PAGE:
The developer of one of Pinellas County's last large pieces of vacant land wants to build so many condominiums that the law requires state and local approval.
It's a long and expensive process. But Grady Pridgen wants to do an end run around the rules, and he has a state legislator helping him.
Rep. Frank Farkas, R-St. Petersburg, is sponsoring a bill that would allow Pridgen to ignore rules other developers must follow. Farkas has the majority support of the Pinellas legislative delegation.
Local governments are outraged.
"The development process has been in place for more than 30 years," said Brian Smith, the county's planning director. "You can't just let the Legislature step in and tell local governments what to do."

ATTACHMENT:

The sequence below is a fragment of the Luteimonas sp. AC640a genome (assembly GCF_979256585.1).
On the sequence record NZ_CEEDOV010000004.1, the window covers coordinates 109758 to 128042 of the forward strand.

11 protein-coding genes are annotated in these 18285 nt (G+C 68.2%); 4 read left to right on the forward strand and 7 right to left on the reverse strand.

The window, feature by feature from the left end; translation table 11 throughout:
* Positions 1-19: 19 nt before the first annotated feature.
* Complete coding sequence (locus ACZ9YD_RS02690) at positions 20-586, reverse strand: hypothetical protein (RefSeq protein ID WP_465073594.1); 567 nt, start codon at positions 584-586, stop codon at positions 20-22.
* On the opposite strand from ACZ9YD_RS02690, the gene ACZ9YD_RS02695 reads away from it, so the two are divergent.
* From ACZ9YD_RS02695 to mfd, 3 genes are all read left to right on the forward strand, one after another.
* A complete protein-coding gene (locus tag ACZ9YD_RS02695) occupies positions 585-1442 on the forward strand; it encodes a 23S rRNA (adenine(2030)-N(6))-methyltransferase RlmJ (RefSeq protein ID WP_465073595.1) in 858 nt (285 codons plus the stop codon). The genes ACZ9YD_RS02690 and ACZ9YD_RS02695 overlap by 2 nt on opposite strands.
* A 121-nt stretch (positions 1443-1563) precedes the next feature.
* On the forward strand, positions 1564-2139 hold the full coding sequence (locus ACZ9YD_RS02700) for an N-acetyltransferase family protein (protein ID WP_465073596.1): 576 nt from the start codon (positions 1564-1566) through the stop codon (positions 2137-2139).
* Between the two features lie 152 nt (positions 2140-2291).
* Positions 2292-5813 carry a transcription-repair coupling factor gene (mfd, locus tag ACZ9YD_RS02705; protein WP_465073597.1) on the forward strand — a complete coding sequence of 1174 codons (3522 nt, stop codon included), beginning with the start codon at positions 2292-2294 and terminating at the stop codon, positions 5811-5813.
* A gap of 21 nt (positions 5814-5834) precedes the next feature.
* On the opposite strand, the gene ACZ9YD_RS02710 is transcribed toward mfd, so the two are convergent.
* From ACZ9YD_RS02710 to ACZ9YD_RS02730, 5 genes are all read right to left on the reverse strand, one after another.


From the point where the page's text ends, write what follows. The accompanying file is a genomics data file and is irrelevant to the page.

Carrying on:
Pridgen said he just wants to make sure that bureaucratic red tape doesn't kill his project, which includes affordable housing for several large companies.
"The regulations have gotten so intense, so time-consuming and so costly that it would be impossible to complete enough housing annually to meet the demand," Pridgen said.
Now lawmakers must decide which is worse: jeopardizing the millions of dollars in tax revenue Pridgen's project may bring or allowing a developer to subvert the role of local government.
Said St. Petersburg City Council member James Bennett: "This would be precedent-setting, that's for sure."
Pridgen bought the property known as the sod farm in 2002 from the city of St. Petersburg for $4.9-million.
He bought another strip of land there from a private owner, bringing the total acreage of the site to 133.